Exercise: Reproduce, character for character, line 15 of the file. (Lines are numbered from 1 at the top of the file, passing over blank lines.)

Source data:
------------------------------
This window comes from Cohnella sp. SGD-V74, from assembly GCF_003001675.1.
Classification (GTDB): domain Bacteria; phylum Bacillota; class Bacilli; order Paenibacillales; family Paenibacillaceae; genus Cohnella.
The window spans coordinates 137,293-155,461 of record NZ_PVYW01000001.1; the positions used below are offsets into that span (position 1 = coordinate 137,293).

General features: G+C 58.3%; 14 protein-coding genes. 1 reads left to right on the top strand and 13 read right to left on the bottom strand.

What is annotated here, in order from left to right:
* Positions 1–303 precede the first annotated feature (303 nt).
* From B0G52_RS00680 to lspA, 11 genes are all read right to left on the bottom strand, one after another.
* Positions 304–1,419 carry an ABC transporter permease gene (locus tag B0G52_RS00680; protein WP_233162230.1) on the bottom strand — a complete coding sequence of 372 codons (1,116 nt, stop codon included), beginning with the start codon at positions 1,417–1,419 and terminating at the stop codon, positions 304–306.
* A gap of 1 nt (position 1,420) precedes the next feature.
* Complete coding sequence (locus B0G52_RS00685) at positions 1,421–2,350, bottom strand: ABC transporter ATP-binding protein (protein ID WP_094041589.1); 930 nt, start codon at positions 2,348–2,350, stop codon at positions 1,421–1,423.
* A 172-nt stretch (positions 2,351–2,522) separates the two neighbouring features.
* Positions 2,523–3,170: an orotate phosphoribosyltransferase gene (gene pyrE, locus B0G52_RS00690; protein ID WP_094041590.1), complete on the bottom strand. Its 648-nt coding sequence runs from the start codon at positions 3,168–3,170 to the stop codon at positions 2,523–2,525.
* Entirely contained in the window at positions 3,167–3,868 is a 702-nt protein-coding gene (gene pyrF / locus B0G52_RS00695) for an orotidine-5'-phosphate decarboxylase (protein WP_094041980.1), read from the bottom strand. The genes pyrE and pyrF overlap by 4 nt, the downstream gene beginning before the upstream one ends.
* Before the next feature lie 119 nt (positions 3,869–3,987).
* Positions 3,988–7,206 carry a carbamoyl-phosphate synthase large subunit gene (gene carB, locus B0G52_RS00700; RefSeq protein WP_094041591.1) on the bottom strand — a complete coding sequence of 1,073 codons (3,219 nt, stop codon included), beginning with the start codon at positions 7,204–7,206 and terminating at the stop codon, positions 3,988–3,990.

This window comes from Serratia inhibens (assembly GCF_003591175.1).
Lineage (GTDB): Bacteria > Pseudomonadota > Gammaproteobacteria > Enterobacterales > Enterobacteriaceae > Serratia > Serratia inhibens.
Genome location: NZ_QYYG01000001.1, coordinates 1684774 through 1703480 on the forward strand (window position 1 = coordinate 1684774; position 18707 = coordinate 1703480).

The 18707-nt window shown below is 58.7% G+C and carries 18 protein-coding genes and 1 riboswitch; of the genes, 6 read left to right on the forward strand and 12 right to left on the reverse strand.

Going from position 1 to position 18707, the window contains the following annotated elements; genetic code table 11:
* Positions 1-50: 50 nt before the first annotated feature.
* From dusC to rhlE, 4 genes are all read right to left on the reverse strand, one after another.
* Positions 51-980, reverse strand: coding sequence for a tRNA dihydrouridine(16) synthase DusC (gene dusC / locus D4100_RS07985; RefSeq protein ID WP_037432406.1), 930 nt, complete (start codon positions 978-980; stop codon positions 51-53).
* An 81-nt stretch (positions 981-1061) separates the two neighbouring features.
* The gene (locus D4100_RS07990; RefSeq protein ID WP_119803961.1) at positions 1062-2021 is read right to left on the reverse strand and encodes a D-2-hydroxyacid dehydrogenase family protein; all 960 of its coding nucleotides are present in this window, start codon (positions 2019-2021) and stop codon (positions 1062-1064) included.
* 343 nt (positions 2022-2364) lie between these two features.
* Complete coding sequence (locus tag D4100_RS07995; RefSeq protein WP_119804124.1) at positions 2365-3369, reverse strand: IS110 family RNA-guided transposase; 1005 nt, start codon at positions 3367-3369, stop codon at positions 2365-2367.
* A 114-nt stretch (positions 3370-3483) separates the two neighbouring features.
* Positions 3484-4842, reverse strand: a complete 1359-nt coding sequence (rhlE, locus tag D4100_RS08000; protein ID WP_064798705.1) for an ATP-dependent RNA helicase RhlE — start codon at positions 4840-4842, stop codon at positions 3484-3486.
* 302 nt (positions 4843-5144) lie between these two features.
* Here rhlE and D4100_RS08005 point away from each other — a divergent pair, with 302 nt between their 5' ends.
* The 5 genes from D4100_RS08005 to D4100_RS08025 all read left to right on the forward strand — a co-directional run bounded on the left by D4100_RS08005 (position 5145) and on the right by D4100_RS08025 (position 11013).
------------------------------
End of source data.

* Positions 3,988–7,206 carry a carbamoyl-phosphate synthase large subunit gene (gene carB, locus B0G52_RS00700; RefSeq protein WP_094041591.1) on the bottom strand — a complete coding sequence of 1,073 codons (3,219 nt, stop codon included), beginning with the start codon at positions 7,204–7,206 and terminating at the stop codon, positions 3,988–3,990.